Male
    North Manchester
    "Tried searching on FAST1-5, but couldn’t find anything to spell out what this meant."

    When the OP, who has not logged on since 19[SUP]th[/SUP] December but may have viewed incognito since then, said 'She is in FAST1-5, but does not want to eat.'
    I think they were querying whether a person below stage 6 on https://www.mccare.com/pdf/fast.pdf could be expected to be refusing food.
     
  15. Mango

    Mango Registered User

    Mar 16, 2014
    44
    New Zealand
    #35 Mango, Jan 4, 2016
    Last edited: Jan 4, 2016
    Potential strategies...

    I too struggle to keep Mum's weight up, she has lost 15 kgs over the last few years which did not need to disappear...

    Mum says she likes the meals that my sister and I make, but that they are "too big" - not true, her main meal fits on a bread and butter plate! So, we have a few tricks...

    - meals we make for her may be small, but are calorie packed - lots of cream, butter etc used.
    - more is eaten if Mum has company while eating
    - when eating in one of our homes, a small portion is served on a big white plate. I too have a small portion, and when we have both finished, I'll announce that the food was so nice, that I am having seconds, shall I get her some while I am up? Mum invariably agrees to "just a bit more" :)
    - I often say, "I tried this new recipe last night - here is some for your dinner today - see what you think." Mum then seems to feel she is helping me out by giving an opinion...
    - Every drink (tea or coffee or fruit juice) is accompanied by a small treat.
    - Mum seems to accept food served by my husband or brother-in-law more readily than when my sister and I fill her plate.
    - A dietary supplement "Ensure" is called "the drink from the doctor", and as such, her two servings a day are never missed!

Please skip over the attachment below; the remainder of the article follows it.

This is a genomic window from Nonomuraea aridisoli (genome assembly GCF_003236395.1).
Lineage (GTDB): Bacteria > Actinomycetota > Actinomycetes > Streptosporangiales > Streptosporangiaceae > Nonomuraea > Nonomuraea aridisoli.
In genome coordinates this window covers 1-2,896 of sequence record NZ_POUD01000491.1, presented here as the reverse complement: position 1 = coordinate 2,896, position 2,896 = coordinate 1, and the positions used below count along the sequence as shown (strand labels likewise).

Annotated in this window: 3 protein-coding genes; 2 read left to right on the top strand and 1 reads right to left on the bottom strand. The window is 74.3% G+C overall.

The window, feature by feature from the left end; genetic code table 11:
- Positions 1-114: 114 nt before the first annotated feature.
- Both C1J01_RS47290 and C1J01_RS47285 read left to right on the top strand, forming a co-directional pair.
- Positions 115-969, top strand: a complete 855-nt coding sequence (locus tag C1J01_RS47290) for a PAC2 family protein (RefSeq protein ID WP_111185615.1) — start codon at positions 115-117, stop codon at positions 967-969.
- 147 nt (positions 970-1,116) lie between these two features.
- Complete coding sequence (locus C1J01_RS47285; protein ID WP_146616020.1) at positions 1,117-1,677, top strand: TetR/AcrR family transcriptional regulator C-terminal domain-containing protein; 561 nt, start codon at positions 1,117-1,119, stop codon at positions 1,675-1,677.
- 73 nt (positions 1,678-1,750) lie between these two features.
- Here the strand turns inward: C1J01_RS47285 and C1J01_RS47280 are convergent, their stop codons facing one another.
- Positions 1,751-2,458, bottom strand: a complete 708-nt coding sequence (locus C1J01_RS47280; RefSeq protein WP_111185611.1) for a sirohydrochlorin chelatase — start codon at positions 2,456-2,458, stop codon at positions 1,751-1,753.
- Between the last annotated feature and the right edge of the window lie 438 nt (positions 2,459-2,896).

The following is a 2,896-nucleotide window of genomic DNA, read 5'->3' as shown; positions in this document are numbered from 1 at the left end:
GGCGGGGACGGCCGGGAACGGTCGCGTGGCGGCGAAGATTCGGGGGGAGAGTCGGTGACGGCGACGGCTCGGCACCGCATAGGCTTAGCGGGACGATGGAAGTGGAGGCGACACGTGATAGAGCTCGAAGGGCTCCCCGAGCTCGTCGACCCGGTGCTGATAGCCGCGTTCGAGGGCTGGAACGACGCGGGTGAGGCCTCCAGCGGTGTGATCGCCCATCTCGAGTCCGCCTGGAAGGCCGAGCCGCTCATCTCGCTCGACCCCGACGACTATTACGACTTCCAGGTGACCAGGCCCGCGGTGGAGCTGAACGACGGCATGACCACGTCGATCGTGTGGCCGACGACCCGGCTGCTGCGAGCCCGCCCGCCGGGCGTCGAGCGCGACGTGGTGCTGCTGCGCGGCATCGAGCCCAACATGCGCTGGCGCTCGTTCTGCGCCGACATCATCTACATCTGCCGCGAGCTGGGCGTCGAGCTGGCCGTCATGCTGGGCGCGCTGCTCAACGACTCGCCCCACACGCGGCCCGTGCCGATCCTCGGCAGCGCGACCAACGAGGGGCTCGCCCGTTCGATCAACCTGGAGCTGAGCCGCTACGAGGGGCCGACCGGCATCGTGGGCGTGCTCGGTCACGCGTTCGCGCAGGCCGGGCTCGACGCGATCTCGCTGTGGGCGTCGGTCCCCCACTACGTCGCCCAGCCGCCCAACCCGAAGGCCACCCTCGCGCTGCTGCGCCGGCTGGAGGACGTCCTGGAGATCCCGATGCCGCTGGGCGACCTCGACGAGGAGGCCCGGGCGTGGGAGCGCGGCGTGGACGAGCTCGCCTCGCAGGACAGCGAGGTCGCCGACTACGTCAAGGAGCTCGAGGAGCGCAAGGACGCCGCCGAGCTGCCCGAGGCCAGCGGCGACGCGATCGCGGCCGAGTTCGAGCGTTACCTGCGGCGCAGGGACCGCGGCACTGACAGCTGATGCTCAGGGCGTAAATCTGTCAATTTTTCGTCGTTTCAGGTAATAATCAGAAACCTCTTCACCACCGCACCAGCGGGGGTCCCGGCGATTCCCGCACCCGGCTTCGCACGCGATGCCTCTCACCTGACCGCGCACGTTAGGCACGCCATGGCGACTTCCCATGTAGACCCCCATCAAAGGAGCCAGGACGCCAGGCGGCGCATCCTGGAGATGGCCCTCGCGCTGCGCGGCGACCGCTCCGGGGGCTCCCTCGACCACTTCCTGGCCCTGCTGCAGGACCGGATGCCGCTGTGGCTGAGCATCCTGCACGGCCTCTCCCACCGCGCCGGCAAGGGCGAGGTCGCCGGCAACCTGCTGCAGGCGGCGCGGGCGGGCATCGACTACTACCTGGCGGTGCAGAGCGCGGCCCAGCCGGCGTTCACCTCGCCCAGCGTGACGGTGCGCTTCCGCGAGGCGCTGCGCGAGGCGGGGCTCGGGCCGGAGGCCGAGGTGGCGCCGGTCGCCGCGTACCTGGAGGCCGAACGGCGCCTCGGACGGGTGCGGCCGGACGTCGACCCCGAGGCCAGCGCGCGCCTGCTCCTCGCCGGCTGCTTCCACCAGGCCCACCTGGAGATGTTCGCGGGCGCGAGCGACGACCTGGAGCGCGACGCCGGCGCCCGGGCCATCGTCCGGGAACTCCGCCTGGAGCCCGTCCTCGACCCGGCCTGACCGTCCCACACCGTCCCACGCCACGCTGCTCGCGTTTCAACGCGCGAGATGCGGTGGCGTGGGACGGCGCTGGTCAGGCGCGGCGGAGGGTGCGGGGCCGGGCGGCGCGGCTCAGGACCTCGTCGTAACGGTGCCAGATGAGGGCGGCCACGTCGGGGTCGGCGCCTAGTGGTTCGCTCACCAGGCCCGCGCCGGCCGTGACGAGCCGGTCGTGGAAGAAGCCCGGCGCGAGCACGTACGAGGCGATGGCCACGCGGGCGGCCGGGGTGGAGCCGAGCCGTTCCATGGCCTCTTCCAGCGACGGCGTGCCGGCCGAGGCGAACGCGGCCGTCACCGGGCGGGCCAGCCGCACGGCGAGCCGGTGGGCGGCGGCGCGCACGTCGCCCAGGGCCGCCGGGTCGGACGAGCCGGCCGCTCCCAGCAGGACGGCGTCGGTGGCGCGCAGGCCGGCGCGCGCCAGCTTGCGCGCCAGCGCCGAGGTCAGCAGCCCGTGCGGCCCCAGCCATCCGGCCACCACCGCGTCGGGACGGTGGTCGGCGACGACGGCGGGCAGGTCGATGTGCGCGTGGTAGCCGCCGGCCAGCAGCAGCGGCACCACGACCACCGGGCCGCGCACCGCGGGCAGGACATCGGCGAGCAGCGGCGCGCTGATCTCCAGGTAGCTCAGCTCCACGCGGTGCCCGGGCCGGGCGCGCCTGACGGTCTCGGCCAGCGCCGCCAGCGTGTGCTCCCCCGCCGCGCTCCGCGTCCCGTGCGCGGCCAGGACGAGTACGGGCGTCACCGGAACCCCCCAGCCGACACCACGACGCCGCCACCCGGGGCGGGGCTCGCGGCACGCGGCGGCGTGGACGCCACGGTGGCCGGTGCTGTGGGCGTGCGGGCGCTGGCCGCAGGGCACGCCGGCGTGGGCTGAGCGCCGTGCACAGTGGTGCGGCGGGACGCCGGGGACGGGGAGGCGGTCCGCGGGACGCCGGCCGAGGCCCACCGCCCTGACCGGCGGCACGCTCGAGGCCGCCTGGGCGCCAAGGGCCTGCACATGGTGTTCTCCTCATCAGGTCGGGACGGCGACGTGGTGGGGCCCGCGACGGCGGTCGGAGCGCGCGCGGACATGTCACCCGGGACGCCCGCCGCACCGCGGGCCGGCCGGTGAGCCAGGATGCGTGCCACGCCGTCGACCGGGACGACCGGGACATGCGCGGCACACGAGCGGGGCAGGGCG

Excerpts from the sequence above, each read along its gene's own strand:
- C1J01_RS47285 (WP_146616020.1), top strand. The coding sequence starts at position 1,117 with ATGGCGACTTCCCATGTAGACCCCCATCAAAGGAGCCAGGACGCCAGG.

Hope something there is useful,
    M
     
  16. whileaway

    whileaway Registered User

    Dec 11, 2015
    129
    Partly about Porridge

    My father went through a spell of not eating, but is improving now. My mother makes porridge with egg, nuts, seeds, peanutbutter, dried milk, dried fruit, spices, banana, and it is delectable. She even adds spinach. It reminds me of midieval fare, but good, healthy. (Sometimes she puts soya protein in.) She is 90 and caring for my 94 year old father, who has mixed demenia. If you want her recipe, I will ask her for it. ( I believe the egg can be whipped so that it is all quite light in texture. It's made in the microwave, in a small bowl.) I want Jamie Oliver to put it in his Oldie Cookbook!
     
  17. whileaway

    whileaway Registered User

    Dec 11, 2015
    129
    When my father stopped eating, he was also taking antibiotics for a UTI. That was doubly frustrating as his urine was dark and smelly, and he wouldn't drink. But he is now almost himself again!
     
  18. percot

    percot Registered User

    Jan 4, 2015
    11
    I am glad I found this thread. My mother was taken to hospital with a very painful UTI last week. She was given a litre of saline drip and seemed to improve after that. She ate nothing that day but that is understandable if she was in pain. She is still not eating but is drinking little and often. I will keep an eye on it especially when her course of trimethoprim finishes.